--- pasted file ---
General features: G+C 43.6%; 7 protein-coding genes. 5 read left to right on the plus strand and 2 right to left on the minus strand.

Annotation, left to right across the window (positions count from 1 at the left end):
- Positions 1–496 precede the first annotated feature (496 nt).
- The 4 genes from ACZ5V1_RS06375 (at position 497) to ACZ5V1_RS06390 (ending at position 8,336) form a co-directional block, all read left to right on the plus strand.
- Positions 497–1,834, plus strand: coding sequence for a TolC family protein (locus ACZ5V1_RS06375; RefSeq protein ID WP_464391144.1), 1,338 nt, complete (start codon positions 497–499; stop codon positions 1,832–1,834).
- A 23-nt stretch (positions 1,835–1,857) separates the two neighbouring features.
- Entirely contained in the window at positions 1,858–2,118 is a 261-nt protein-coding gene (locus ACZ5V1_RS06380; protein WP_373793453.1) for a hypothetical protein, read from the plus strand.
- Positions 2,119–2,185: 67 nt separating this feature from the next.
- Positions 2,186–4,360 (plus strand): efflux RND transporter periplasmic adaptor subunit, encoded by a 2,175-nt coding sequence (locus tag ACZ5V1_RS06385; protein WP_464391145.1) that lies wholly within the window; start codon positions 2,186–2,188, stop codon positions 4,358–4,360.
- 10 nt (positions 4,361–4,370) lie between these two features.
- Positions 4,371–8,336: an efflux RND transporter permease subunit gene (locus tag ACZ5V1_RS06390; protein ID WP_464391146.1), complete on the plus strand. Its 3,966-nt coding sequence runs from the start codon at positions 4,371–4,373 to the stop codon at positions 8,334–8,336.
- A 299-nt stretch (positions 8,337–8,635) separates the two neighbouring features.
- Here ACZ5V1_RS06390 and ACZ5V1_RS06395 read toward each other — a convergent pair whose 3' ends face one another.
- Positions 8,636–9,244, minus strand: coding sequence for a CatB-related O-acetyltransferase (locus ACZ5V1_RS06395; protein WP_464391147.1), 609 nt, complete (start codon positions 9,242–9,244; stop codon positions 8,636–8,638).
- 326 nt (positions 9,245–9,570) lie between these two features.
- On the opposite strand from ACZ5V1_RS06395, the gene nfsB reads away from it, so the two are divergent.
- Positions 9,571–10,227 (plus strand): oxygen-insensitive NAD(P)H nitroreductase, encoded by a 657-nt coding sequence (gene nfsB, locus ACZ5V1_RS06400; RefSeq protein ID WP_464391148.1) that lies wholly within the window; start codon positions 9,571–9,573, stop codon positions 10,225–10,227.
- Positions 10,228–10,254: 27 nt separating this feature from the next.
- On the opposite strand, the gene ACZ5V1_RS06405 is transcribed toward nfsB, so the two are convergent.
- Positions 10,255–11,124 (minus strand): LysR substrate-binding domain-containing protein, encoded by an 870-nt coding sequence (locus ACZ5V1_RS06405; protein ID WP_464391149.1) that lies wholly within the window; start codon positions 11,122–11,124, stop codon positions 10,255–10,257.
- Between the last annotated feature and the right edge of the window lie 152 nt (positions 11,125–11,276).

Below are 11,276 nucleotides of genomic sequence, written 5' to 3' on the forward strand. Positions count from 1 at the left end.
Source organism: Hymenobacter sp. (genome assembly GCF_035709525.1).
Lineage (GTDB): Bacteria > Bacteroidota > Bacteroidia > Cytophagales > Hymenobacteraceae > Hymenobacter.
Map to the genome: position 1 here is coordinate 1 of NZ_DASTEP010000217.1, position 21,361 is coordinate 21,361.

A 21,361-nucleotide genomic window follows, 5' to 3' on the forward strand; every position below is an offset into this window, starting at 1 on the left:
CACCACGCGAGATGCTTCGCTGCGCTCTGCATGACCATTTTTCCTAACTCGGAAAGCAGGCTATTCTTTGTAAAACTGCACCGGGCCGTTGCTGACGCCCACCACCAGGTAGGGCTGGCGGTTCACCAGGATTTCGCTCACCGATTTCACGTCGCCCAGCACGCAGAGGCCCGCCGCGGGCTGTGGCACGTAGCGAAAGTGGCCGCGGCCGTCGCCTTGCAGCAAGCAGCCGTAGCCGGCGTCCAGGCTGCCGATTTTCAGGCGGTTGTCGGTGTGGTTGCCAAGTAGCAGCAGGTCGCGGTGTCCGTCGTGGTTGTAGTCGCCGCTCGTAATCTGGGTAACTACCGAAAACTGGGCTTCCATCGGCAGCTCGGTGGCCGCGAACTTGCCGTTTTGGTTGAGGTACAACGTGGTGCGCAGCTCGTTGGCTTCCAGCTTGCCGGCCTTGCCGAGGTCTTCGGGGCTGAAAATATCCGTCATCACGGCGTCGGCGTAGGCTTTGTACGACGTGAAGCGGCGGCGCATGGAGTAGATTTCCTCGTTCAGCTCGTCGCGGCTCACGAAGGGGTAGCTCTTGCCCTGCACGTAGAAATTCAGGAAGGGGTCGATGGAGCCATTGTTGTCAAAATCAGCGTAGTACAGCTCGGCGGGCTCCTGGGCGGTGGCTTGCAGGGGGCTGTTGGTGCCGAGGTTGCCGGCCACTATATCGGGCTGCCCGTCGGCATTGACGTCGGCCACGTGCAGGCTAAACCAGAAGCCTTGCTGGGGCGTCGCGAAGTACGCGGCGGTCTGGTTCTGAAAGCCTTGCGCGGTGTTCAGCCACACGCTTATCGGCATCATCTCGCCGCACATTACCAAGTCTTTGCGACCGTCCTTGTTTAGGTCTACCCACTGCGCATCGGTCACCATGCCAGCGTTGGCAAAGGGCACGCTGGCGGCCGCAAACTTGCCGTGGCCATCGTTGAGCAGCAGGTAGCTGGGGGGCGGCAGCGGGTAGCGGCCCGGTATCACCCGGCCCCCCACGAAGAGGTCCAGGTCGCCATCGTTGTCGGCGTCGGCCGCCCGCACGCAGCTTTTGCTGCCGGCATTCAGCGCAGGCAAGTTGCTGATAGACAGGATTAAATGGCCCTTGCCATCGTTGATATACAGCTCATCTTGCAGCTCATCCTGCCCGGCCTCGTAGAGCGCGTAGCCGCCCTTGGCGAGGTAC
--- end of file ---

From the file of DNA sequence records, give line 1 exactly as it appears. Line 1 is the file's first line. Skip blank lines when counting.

General features: G+C 43.6%; 7 protein-coding genes. 5 read left to right on the plus strand and 2 right to left on the minus strand.